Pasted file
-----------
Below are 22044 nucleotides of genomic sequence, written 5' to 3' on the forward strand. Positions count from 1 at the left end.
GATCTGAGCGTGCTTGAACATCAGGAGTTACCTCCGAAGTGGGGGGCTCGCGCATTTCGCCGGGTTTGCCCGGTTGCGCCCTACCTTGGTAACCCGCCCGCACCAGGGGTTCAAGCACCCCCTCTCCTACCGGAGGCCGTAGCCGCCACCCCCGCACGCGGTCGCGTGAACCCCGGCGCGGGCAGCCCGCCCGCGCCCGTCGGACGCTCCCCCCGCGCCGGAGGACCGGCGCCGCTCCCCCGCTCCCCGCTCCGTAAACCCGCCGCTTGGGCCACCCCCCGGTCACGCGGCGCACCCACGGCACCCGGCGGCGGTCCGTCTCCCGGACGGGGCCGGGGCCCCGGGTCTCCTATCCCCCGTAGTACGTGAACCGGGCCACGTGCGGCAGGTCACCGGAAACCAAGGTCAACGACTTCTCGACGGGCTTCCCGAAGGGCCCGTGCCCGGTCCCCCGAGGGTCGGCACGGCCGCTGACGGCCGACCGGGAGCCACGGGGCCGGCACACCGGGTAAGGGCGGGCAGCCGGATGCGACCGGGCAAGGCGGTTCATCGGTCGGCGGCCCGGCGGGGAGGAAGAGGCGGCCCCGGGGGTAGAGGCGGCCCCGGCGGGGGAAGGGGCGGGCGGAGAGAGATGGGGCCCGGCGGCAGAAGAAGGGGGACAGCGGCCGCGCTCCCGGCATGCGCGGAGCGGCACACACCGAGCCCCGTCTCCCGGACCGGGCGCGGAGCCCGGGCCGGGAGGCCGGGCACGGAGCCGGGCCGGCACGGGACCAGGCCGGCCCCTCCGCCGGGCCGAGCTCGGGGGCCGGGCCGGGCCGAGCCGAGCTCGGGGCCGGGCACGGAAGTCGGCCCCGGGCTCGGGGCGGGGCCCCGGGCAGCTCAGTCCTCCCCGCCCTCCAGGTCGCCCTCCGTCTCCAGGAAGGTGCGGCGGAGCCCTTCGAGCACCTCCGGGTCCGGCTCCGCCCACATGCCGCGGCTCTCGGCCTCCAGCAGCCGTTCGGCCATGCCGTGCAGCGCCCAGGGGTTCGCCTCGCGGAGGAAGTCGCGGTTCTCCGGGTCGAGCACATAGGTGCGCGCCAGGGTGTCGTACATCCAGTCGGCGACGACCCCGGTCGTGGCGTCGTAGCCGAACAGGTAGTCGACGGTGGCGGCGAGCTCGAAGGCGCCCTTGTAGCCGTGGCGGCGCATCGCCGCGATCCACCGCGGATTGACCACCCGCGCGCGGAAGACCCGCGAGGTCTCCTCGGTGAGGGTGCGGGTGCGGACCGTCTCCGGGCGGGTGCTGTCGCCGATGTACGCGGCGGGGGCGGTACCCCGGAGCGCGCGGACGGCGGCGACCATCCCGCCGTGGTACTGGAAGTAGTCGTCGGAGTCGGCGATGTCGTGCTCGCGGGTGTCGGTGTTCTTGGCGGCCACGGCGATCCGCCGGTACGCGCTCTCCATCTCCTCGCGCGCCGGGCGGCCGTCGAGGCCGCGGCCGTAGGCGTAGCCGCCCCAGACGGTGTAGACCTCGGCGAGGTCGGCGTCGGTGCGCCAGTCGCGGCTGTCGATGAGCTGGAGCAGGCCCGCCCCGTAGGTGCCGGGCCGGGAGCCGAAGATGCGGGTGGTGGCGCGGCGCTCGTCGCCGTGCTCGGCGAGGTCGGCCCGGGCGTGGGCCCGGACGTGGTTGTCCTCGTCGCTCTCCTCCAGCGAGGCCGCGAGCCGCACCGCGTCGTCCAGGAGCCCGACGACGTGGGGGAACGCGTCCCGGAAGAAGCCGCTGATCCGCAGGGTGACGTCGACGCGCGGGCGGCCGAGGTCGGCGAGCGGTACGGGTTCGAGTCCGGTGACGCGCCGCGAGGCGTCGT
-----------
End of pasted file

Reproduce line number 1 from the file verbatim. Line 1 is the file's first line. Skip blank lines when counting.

Below are 22044 nucleotides of genomic sequence, written 5' to 3' on the forward strand. Positions count from 1 at the left end.